Core 2 Duo scales in an almost linear fashion but for games.. you really cannot grasp the true performance of Core 2 Duo as you end up being bottlenecked by the graphics card before you even begin to tap into the extra power.

Cinebench & SuperPi can give you an idea of the performance of the processor.

[/img]


As you can see the SuperPi results scale quite well...
September 7, 2006 11:24:17 PM

I can't say for higher clocks but when I got my C2D I setup a rendering benchamrk to see what improvements over my old system the new chip brought.

C2D E6600 @ 2.4 :6 mins 5 seconds
C2D E6600 @ 3.1 :4 mins 41 seconds

Rendered in Lightwave which has multi-threaded support so it runs both cores at 100% for the duration of the render. Limited data I know but it does show pretty good scaling at least to 3.1ghz.

And just for the hell of it :) 

Athlon XP2400 at stock speed 39 mins 26 seconds.
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September 8, 2006 12:50:54 AM

I'm not even going to read that until you learn to use paragraphs.
September 8, 2006 1:20:04 AM

Quote:
I'm not even going to read that until you learn to use paragraphs.


Ohhh... come one its not that long for one paragraph. 8) I told you i was just typing, not planning an essay. I don't think it is too hard to understand even so.
September 8, 2006 1:25:07 AM

That one paragraph gives LOTR a run for its money. Come on they teach this in primary school.
September 8, 2006 1:35:54 AM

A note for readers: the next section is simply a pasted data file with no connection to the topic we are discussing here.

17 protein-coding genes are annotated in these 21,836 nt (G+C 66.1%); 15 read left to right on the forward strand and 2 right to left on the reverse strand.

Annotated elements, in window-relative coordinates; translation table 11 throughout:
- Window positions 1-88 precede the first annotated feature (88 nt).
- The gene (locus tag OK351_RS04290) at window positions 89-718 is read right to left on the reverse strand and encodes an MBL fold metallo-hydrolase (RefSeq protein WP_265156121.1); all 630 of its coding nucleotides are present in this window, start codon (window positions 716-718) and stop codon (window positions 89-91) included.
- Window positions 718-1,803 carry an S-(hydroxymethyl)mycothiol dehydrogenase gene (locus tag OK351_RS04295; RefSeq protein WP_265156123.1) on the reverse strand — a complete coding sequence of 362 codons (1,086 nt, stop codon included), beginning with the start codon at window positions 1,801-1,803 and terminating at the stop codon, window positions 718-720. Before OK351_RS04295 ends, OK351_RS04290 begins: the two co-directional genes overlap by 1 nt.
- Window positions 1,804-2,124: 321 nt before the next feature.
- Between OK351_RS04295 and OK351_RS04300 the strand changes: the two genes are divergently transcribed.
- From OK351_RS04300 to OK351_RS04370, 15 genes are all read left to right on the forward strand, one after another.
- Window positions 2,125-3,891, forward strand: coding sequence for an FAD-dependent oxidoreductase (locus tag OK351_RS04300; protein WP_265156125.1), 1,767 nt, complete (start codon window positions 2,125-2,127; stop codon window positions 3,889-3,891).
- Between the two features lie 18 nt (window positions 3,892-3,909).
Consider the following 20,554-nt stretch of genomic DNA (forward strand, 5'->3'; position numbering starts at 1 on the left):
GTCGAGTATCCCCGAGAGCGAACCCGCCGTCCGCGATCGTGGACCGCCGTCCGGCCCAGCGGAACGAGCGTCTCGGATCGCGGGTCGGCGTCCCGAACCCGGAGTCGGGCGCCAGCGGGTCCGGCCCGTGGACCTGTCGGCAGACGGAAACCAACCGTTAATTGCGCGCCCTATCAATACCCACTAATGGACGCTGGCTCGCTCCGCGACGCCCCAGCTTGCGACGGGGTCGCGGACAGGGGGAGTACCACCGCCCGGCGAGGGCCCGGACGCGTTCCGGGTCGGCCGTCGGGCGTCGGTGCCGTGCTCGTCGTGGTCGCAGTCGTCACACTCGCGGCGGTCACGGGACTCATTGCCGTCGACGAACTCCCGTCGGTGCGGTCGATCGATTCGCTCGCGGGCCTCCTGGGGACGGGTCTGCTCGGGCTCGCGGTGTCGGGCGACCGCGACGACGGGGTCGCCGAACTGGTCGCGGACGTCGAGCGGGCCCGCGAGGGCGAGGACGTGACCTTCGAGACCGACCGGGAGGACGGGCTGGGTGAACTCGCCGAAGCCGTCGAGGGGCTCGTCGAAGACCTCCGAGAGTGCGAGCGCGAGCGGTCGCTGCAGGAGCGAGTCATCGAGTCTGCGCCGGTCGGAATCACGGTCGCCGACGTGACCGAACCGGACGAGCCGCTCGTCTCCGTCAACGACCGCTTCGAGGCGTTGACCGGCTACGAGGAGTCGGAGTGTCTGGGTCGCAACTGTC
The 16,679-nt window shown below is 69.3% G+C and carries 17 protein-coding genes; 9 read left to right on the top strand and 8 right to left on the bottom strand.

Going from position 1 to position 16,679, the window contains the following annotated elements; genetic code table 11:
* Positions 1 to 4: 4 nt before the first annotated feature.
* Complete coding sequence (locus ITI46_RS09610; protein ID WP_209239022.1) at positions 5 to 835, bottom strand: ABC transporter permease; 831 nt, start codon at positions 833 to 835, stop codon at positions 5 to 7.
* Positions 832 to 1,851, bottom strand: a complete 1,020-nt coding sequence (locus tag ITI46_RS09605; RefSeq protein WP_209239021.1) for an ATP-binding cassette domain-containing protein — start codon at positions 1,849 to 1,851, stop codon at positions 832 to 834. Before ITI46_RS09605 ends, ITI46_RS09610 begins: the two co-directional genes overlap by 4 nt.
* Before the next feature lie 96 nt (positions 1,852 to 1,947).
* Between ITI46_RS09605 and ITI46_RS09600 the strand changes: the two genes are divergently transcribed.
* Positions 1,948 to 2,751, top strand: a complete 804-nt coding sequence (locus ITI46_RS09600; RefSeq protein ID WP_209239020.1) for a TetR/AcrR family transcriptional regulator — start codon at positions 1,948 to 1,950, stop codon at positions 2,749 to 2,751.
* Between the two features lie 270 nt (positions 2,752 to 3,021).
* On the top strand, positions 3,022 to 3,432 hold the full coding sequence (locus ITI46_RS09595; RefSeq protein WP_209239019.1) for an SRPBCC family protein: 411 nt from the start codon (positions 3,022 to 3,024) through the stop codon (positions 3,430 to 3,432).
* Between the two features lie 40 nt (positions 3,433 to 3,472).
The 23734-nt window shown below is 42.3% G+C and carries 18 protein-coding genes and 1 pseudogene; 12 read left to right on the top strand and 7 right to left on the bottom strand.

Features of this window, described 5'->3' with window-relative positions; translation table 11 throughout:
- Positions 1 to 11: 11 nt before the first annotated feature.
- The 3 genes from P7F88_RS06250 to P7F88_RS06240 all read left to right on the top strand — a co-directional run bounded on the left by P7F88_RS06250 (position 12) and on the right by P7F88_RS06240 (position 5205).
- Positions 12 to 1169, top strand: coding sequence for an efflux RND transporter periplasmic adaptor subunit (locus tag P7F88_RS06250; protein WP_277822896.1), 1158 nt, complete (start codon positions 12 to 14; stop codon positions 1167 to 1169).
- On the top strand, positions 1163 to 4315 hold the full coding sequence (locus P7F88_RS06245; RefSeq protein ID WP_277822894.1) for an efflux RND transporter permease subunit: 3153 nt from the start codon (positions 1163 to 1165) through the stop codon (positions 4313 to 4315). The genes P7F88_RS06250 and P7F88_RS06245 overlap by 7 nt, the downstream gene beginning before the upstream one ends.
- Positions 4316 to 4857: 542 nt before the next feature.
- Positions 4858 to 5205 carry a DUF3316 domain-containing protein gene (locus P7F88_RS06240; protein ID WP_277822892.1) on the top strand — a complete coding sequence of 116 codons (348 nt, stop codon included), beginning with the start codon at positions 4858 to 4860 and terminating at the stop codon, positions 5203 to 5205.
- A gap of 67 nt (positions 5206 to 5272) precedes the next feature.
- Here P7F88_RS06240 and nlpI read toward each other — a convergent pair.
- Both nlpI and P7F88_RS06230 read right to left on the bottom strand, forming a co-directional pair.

I reckon Intel has deliberately under-clocked the C2D. May be so that they can easily bring out higher speed CPUs, or may be to allow enthusiasts to OC to their hearts content.

Either way every C2D can be overclocked with stock cooling. And if u have some decent cooling system, u can go bezerk. There is no doubt OCing a C2D to 4ghz will give u a considerable increase in performance. The E6800 already beats the E6300 fairly easily at stock speed. To have E6800 at 4.5ghz will easily give twice as much of E6300.

This article compares OCed C2D with OCed FX-62 and the picture is pretty clear.

THG Tuning Test: Core 2 Extreme vs. Athlon 64 FX-62
September 8, 2006 1:51:30 AM

Quote:
Core 2 Duo scales in an almost linear fashion but for games.. you really cannot grasp the true performance of Core 2 Duo as you end up being bottlenecked by the graphics card before you even begin to tap into the extra power.

Cinebench & SuperPi can give you an idea of the performance of the processor.




As you can see the SuperPi results scale quite well...
[/img]When I first saw the SuperPI of 23 seconds I thought it was 1M and I was thinking "what the hell? that's a lot slower than I remembered" :lol: 
September 8, 2006 7:40:34 AM

Quote: